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    • "In spite of not having certainty about its true purpose, there are several indications which infer that sleep is indeed functionally important: (1) sleep is ubiquitous among mammals, birds, and reptiles; (2) sleep has persisted in evolution even though it is apparently maladaptive with respect to other functions; (3) accommodations are made to permit sleep in different environments and life styles; (4) sleep is homeostatically regulated (sleep deprivation is followed by sleep compensation); (5) serious physiological changes result from prolonged sleep deprivation of animals [4] [5]. It has been reported that sleep deprivation represents a serious physiological issue since it causes a state of high caloric ingestion without weight gaining [5] [6] [7] [8] [9], reduction in anabolic hormones [10], opportunistic infections, and eventually death [11], among other physiological challenges. Different approaches of prolonged wakefulness have been employed to study the physiological impact of sleep deprivation on neurobiological functions. "
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    ABSTRACT: Because the function and mechanisms of sleep are partially clear, here we applied a meta-analysis to address the issue whether sleep function includes antioxidative properties in mice and rats. Given the expansion of the knowledge in the sleep field, it is indeed ambitious to describe all mammals, or other animals, in which sleep shows an antioxidant function. However, in this article we reviewed the current understanding from basic studies in two species to drive the hypothesis that sleep is a dynamic-resting state with antioxidative properties. We performed a systematic review of articles cited in Medline, Scopus and Web of Science until March 2015 using the following search terms: Sleep or sleep deprivation and oxidative stress, lipid peroxidation, glutathione, nitric oxide, catalase or superoxide dismutase. We found a total of 266 studies. After inclusion and exclusion criteria, 44 articles were included, which are presented and discussed in this study. The complex relationship between sleep duration and oxidative stress is discussed. Further studies should consider molecular and genetic approaches to determine whether disrupted sleep promotes oxidative stress.
    Oxidative medicine and cellular longevity 03/2015; DOI:10.1155/2015/234952 · 3.36 Impact Factor
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    • "The lack of effect of PSD at ZT0 may be explained by a ceiling effect on orexin levels at this time-point (Pedrazzoli et al., 2004). As for the animals' body weight, our results are consistent with previous findings in the literature, showing the unequivocal weight loss (Everson and Crowley, 2004; Koban and Stewart, 2006; Martins et al., 2006; Suchecki et al., 2003), particularly in the first day of PSD. This weight loss is directly related to the intense state of catabolism displayed by these animals, which present a negative energy balance, with greater energy expenditure (Bergmann et al., 1989; Hipolide et al., 2006), increased oxygen consumption and expression of uncoupling protein-1 in brown adipose tissue (Koban and Swinson, 2005), increased catecholamine (Andersen et al., 2005) and reduced body fat (Hipolide et al., 2006), also coinciding with the peak release of corticosterone (Galvão et al., 2009), an important catabolic hormone. "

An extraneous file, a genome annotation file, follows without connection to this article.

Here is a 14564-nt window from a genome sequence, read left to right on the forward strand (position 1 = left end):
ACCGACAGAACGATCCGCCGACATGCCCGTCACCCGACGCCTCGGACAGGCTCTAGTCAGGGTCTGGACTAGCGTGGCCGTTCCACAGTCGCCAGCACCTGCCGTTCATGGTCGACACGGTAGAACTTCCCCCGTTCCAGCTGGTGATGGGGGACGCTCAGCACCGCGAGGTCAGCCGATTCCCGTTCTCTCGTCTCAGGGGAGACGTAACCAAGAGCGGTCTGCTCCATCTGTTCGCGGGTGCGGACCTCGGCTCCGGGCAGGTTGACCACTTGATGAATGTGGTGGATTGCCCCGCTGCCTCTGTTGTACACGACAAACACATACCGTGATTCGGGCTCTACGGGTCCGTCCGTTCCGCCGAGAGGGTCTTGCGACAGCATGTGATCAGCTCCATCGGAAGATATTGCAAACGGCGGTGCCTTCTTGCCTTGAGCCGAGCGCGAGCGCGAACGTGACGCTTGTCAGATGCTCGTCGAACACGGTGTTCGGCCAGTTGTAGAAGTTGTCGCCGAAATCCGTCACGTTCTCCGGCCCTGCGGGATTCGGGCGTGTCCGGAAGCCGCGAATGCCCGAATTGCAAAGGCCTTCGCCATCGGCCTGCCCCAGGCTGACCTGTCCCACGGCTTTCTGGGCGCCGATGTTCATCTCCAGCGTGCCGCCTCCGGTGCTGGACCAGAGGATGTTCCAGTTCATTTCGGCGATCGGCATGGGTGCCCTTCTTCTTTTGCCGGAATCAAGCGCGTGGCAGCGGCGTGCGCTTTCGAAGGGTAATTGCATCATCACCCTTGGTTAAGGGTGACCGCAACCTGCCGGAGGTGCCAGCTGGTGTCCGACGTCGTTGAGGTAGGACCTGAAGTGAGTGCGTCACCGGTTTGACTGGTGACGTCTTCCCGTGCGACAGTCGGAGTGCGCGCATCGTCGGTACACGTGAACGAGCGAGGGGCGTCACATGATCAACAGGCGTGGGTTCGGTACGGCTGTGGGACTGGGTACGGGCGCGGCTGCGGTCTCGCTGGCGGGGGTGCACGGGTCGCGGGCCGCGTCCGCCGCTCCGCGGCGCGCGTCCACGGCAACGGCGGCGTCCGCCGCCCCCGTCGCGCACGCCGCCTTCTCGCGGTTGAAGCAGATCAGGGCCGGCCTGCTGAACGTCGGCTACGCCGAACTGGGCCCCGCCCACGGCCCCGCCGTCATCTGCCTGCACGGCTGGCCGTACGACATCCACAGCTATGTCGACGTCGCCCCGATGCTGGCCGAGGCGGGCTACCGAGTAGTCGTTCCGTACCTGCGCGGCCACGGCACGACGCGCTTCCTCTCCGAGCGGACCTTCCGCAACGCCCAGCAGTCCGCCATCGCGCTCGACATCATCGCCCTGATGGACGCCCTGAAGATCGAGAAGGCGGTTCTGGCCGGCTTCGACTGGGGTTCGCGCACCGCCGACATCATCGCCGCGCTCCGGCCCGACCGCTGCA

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    ABSTRACT: Studies have shown a gradual reduction of sleep time in the general population, accompanied by increased food intake, representing a risk for developing obesity, type II diabetes and cardiovascular disease. Rats subjected to paradoxical sleep deprivation (PSD) exhibit feeding and metabolic alterations, both of which are regulated by the communication between peripheral signals and the hypothalamus. This study aimed to investigate the daily change of 96 h of PSD-induced food intake, body weight, blood glucose, plasma insulin and leptin concentrations and the expression of their receptors in the hypothalamus of Wistar rats. Food intake was assessed during the light and dark phases and was progressively increased in sleep-deprived animals, during the light phase. PSD produced body weight loss, particularly on the first day, and decreased plasma insulin and leptin levels, without change in blood glucose levels. Reduced leptin levels were compensated by increased expression of leptin receptors in the hypothalamus, whereas no compensations occurred in insulin receptors. The present results on body weight loss and increased food intake replicate previous studies from our group. The fact that reduced insulin levels did not lead to compensatory changes in hypothalamic insulin receptors, suggests that this hormone may be, at least in part, responsible for PSD-induced dysregulation in energy metabolism.
    Hormones and Behavior 10/2014; 66(5). DOI:10.1016/j.yhbeh.2014.08.015 · 4.63 Impact Factor